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A systems-based pharmacology course surveying the range of drugs used to treat disease processes affecting various organs of the body (e.g. cardiovascular disease, neurological diseases, etc.) with emphasis on drug targets, mechanisms of drug action, and adverse effects.

Prerequisite(s): Biochemistry 2280A, Biology 2382A/B. Pre-or Corequisite(s): Physiology 3120 is strongly recommended.

Extra Information: 2 lecture hours.

Course Weight: 1.00
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This course will cover gastrointestinal secretion, motility, digestion, absorption, hepatic and pancreatic physiology. Specific areas will include: gut-brain-liver axis and nutrient metabolism, exocrine and endocrine pancreas, liver and lipid metabolism. Relevant pathologies and disease states, including obesity, diabetes, and metabolic syndrome along with current therapeutic strategies will be covered.

Antirequisite(s): Physiology 4100A/B.

Prerequisite(s): Physiology 3120.

Extra Information: 2 lecture hours. Cross-listed with Physiology 4100A/B.

Course Weight: 0.50
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Basic principles of cardiovascular pharmacology with particular emphasis on cellular mechanisms of drug action and mechanisms of therapeutic efficacy in disease states.

Prerequisite(s): Pharmacology 3620 and either Physiology and Pharmacology 3000E or the former Pharmacology 3580Z; or Physiology 3120; or Pharmacology 3620 and registration in Year 4 of a module in Pathology.

Extra Information: 2 lecture hours.

Course Weight: 0.50
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This course explores how drugs and endogenous compounds mediate their biological effects through nuclear signalling pathways. The emphasis will be on aspects of gene regulation and signalling by nuclear hormone receptors - a family of ligand dependent transcription factors essential for normal metabolism, development and reproduction.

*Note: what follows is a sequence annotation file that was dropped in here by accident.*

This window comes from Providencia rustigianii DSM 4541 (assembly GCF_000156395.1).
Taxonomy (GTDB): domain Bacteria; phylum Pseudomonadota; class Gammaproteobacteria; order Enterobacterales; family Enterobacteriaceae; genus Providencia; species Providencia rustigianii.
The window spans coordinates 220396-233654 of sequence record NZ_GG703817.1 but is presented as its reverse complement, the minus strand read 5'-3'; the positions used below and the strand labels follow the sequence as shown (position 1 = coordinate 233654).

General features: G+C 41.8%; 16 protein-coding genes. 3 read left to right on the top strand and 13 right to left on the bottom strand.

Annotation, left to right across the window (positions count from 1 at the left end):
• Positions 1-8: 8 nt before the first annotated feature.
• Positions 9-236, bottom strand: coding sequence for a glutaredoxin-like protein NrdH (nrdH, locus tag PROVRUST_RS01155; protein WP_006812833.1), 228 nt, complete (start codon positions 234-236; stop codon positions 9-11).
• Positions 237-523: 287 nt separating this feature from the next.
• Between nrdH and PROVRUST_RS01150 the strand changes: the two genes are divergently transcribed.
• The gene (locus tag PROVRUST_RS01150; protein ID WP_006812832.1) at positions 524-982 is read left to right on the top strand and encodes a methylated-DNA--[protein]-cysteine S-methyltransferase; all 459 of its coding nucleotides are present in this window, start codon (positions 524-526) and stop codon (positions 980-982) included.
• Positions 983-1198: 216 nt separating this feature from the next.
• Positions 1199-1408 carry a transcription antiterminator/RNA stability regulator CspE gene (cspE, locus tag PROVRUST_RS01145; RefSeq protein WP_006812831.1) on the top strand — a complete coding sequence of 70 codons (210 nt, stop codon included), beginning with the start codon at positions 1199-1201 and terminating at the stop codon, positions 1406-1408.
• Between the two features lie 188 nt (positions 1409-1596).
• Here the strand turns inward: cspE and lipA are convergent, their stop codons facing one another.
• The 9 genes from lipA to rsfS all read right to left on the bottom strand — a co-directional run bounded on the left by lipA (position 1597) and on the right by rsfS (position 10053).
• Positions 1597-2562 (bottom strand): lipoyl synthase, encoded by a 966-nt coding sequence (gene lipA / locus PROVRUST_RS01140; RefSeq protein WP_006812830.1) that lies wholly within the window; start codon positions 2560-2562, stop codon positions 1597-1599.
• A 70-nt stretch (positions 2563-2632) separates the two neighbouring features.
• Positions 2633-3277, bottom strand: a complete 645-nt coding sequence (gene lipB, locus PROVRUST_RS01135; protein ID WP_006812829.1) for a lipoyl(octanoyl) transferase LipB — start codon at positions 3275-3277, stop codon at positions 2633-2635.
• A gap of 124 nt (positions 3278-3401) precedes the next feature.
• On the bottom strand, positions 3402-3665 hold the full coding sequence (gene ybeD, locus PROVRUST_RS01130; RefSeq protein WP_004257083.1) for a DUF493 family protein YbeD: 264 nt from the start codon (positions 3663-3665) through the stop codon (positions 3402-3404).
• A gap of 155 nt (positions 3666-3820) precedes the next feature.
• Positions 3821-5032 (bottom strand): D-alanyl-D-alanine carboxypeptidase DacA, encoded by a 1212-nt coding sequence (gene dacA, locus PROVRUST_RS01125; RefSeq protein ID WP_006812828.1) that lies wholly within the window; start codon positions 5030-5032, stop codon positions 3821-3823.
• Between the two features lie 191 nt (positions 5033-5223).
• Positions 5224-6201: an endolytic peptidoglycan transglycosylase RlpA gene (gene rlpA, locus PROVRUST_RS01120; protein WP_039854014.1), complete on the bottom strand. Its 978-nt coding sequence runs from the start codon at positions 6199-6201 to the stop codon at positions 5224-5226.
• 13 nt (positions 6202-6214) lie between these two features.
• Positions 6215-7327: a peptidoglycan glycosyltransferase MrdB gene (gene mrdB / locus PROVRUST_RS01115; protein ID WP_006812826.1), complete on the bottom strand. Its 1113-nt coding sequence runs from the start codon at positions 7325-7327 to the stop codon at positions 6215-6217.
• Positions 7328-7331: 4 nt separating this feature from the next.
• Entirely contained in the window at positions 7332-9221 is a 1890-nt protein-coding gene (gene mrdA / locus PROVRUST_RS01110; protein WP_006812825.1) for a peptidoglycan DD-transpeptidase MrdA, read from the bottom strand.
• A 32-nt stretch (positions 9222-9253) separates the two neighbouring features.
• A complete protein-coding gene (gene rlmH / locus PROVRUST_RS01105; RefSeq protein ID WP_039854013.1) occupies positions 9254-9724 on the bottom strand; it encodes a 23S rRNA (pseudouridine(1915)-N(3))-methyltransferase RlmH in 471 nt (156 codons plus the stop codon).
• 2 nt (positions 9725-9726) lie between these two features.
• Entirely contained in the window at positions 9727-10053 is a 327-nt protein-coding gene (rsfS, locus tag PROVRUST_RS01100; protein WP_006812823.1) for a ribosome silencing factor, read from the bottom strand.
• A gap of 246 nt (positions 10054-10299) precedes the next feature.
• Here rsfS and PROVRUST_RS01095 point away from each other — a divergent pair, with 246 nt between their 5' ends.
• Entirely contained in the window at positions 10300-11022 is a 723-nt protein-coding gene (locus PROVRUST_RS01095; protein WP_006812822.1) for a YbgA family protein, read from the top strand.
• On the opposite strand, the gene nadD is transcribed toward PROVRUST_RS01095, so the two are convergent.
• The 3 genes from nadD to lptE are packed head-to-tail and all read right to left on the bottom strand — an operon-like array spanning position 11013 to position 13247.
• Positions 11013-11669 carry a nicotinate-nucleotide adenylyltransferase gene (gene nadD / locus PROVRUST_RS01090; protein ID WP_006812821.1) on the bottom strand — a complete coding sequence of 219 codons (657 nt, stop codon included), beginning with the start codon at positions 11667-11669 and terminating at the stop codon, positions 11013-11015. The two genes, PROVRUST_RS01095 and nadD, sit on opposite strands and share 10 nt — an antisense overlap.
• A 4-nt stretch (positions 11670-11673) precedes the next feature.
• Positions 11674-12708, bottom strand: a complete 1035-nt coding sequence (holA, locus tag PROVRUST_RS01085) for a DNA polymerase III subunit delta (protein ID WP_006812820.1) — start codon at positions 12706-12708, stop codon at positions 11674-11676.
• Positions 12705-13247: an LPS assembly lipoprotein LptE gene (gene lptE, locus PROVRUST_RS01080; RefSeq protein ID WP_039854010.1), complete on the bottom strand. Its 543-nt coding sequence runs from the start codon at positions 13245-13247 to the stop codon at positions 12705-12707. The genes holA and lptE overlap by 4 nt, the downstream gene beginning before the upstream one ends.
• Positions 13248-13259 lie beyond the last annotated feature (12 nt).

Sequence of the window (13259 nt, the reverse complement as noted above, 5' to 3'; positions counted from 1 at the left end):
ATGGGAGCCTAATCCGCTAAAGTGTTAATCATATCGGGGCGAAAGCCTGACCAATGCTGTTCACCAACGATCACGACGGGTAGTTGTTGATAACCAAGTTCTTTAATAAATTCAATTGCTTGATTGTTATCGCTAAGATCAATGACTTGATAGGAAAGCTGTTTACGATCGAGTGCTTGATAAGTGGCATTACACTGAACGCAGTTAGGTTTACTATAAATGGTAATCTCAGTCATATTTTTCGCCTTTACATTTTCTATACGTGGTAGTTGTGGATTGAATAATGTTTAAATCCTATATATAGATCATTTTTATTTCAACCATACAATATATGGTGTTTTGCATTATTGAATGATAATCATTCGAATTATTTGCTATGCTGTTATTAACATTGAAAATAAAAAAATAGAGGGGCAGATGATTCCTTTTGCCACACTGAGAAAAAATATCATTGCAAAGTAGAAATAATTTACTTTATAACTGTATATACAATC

Prerequisite(s): Biochemistry 2280A and registration in Year 4, or permission of the Department.

Extra Information: 2 lecture hours.

Course Weight: 0.50
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Clinical pharmacology is a scientific and medical discipline dedicated to the bench-to-bedside study of drug action through an in-depth knowledge of human pharmacology and therapeutics. This course in clinical pharmacology focuses on fundamental concepts highlighted with examples from clinical cases, therapeutic applications and relevance to drug discovery and development.

Prerequisite(s): Pharmacology 3620.

Extra Information: 2 lecture hours.

Course Weight: 0.50
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This course is designed to give students a basic understanding of the molecular pharmacology and therapeutic properties of anticancer agents. The focus is on molecular mechanisms of cancer chemotherapy, and will include drug resistance and the roles of receptor kinases and G protein-coupled receptors in existing and novel cancer therapies.

Prerequisite(s): Pharmacology 3620, or Physiology 3140A, or permission of the Department.